Skip Away is No. 1 at post, in Classic odds Hine's horse draws rail, favorite's role

November 06, 1997|By Tom Keyser | Tom Keyser,SUN STAFF

INGLEWOOD, Calif. -- A horse who no one believed would even enter the Breeders' Cup received top billing yesterday when post positions were drawn and odds released for the richest day in racing history.

On Saturday at Hollywood Park, where flamingos wade in infield lakes, Skip Away will break from post No. 1 as the 2-1 morning-line favorite in the 1 1/4 -mile Breeders' Cup Classic.

Owned by Highlandtown native Carolyn Hine and trained by her husband, Sonny, Skip Away will run for the richest purse ever offered in horse racing. The Classic is worth $4.4 million. (That extra $400,000 comes from the $480,000 the Hines paid to supplement Skip Away to the race. Skip Away was not nominated as a foal to the Breeders' Cup.)

Including other supplemental payments, the checks dispersed Saturday in the seven Breeders' Cup races -- assuming none of the supplemental entrants scratch -- will total a record $11.71 million.

Asked whether he thought Skip Away, who has slugged through a tough 10-race campaign this year, had a chance in the Classic, Hine looked puzzled and said: "I put up $480,000. I think he's got a pretty good chance."

The Hines decided on entering Skip Away, last year's 3-year-old champion, after his overpowering victory Oct. 18 in the Jockey Club Gold Cup at Belmont Park. They said that if he had any chance of becoming Horse of the Year, he would have to win the Classic.

According to the morning line, Skip Away's most stern challenges will come from 5-2 Touch Gold in post No. 5, 4-1 Deputy Commander in post No. 3 and 4-1 Behrens in post No. 8.

Asked about Skip Away's starting spot along the rail, Hine said: "I think it's great. If the horse runs his race, he'll be right up there with the pace."

One thing about Skip Away as a 4-year-old, he always runs his race. In 10 starts this year, he's finished first, second or third 10 times. The question is: Is he good enough? Of those 10 races, he won only three.

The horse most likely to be hammered at the windows is Singspiel, the Irish-bred superstar trained by the Englishman Michael Stoute. The 5-year-old Singspiel, making his final start before retirement to stud, is 6-5 in the morning line. In the 1 1/2 -mile, $2 million Turf, he will break from post No. 5 in a 12-horse field.

"We are very satisfied," the reserved Stoute said. "It's a good draw."

Stoute was also satisfied that the "pulse," as he had termed it the day before, had disappeared from Singspiel's left front foot. On Tuesday, Stoute described what apparently was minor throbbing -- but a major concern.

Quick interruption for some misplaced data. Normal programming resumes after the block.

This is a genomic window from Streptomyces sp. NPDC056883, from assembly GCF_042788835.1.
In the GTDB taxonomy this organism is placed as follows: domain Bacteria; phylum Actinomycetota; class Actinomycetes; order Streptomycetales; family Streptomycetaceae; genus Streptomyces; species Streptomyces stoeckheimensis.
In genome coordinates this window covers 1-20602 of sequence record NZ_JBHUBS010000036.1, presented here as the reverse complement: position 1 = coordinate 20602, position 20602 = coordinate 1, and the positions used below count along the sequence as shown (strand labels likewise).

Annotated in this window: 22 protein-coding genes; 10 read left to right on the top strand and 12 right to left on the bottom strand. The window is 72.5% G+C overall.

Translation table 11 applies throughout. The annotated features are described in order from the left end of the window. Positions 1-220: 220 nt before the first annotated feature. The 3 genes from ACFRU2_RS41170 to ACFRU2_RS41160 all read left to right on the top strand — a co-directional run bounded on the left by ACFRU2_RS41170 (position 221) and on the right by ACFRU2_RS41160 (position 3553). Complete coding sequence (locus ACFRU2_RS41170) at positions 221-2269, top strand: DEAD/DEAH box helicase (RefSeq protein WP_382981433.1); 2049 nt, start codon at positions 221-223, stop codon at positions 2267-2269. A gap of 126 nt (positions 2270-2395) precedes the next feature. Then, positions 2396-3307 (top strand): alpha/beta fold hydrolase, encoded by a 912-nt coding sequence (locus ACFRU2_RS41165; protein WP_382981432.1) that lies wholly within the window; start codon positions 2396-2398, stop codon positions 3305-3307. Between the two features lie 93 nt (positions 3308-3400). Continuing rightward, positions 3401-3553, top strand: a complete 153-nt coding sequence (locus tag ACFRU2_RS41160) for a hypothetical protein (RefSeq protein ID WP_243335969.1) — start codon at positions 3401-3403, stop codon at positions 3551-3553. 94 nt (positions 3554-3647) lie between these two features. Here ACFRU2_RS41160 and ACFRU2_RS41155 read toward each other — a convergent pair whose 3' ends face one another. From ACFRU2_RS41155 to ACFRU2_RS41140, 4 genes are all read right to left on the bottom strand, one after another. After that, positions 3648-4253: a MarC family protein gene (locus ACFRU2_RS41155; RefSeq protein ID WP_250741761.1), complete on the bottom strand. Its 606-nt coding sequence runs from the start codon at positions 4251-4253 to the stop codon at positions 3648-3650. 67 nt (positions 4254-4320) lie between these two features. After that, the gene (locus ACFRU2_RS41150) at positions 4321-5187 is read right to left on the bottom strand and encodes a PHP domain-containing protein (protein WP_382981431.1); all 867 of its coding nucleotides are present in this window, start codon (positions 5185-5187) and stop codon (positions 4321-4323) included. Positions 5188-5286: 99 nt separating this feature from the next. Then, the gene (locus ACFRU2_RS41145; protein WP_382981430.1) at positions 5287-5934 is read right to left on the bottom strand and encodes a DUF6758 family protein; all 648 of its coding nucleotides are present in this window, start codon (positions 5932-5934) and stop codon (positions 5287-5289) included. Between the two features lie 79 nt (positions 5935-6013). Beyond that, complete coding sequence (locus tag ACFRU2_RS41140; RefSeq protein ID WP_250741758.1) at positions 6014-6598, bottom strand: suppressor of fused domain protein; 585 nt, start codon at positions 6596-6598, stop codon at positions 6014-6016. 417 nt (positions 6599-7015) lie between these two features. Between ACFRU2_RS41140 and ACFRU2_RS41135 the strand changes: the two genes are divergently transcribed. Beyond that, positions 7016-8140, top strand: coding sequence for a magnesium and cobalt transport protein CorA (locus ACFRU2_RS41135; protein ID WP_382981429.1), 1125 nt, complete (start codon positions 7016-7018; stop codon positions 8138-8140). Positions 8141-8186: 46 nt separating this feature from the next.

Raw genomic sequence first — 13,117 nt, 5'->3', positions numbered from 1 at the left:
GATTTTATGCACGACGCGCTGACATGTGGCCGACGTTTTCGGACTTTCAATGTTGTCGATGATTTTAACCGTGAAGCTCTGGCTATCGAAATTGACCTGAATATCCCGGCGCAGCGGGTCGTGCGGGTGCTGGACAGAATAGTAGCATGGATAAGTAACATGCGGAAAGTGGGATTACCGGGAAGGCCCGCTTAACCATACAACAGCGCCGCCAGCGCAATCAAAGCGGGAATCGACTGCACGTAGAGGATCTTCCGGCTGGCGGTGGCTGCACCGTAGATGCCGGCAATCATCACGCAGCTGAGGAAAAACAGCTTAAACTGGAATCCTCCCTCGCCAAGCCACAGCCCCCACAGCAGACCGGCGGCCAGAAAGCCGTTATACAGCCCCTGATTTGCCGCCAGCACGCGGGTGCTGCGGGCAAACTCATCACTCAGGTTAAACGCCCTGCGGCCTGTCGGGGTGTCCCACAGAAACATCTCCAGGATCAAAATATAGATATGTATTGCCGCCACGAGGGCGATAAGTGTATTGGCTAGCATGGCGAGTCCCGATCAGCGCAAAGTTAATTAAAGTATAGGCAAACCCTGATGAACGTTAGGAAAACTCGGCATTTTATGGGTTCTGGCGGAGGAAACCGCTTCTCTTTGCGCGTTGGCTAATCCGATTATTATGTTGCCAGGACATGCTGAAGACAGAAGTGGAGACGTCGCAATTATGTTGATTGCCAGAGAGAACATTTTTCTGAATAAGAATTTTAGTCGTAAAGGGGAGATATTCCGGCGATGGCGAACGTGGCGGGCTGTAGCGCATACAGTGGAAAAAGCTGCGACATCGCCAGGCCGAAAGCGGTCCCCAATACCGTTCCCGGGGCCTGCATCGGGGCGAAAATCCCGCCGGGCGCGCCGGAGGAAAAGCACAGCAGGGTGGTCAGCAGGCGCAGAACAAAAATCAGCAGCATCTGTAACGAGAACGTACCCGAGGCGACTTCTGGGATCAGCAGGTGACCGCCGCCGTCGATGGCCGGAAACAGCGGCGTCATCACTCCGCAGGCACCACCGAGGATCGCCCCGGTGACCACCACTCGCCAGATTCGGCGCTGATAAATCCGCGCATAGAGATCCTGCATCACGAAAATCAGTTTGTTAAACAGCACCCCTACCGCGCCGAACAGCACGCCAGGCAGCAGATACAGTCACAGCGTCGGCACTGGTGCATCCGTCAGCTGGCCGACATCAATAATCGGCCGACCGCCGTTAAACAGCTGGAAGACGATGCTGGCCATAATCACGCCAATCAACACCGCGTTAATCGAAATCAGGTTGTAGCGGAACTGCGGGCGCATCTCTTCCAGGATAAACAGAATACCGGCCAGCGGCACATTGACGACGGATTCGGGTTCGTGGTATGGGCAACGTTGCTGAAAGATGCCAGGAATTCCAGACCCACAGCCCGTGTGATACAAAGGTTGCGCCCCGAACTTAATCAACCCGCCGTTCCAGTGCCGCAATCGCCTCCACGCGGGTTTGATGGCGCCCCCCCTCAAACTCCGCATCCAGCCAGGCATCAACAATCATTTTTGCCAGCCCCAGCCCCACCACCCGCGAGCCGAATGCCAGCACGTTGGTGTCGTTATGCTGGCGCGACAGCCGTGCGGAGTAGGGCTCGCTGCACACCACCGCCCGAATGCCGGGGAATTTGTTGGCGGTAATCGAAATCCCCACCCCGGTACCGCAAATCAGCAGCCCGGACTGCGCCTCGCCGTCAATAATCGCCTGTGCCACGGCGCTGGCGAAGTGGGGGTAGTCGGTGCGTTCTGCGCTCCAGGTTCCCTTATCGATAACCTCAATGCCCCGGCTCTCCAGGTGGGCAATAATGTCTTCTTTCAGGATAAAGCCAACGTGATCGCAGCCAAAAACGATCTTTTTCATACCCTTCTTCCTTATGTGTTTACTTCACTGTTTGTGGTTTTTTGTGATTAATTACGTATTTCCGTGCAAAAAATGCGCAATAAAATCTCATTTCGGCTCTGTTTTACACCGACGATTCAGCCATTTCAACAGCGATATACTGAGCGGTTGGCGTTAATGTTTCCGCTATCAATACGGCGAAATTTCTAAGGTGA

"That's not the first time he's had it," Stoute said. "He's a little bit flat on his feet. We soaked it, and it's gone. Don't make an issue of it, because he's fine."

The two Maryland-breds in the Turf, Awad and Ops Smile, drew posts Nos. 2 and 7, respectively. For the two late-running sons of Caveat, post position was not a factor. They break the same way every time: Slowly.

The trainer with the most to lose in yesterday's draw was Patrick Byrne, whose three entrants are likely favorites in races where early position is critical.

Byrne couldn't have been happier when 9-5 Countess Diana drew the No. 8 in the $1.03 million Juvenile Fillies, 3-1 Richter Scale the No. 10 in the $1.18 million Sprint, and 7-5 Favorite Trick the No. 3 spot in the $1 million Juvenile.

At 1 1/16 miles, the Juvenile races start a mere 352 feet from the first turn. And the six-furlong Sprint, with its 14-horse field, will be a cavalry charge to the bend.

"I keep pinching myself," said Byrne, a Kentucky trainer having by far his biggest year. "I'm lucky to be where I am. With the draw, I think I've gotten lucky again."

If Byrne's three horses all win, he would become the second trainer in 14 runnings of the Breeders' Cup to win three races in one day. In 1988 at Churchill Downs, D. Wayne Lukas won three after entering 11 horses.

This year, Lukas has entered eight in five races. His main contenders are 8-5 Sharp Cat in the $1 million Distaff (because of common ownership she'll be coupled in the betting with Jewel Princess) and 5-2 Grand Slam in the Juvenile.

The other early favorite is 5-2 Spinning World in the $1.1 million Mile on the turf. Based in England, Spinning World finished second in last year's Mile at Woodbine.

Black Cash, a 2-year-old colt trained by David Hofmans, was not entered in the Juvenile. On Monday, Hofmans said, "He was playing and bucking and pulled a big muscle high on his back end."

Breeders' Cup

What: 14th running of racing's championship day; seven races worth $11 million, including $4 million Classic

Where: Hollywood Park, Inglewood, Calif.

When: Saturday, 1: 30-6 p.m.

TV: Chs. 11, 4

Pub Date: 11/06/97

Baltimore Sun Articles
Please note the green-lined linked article text has been applied commercially without any involvement from our newsroom editors, reporters or any other editorial staff.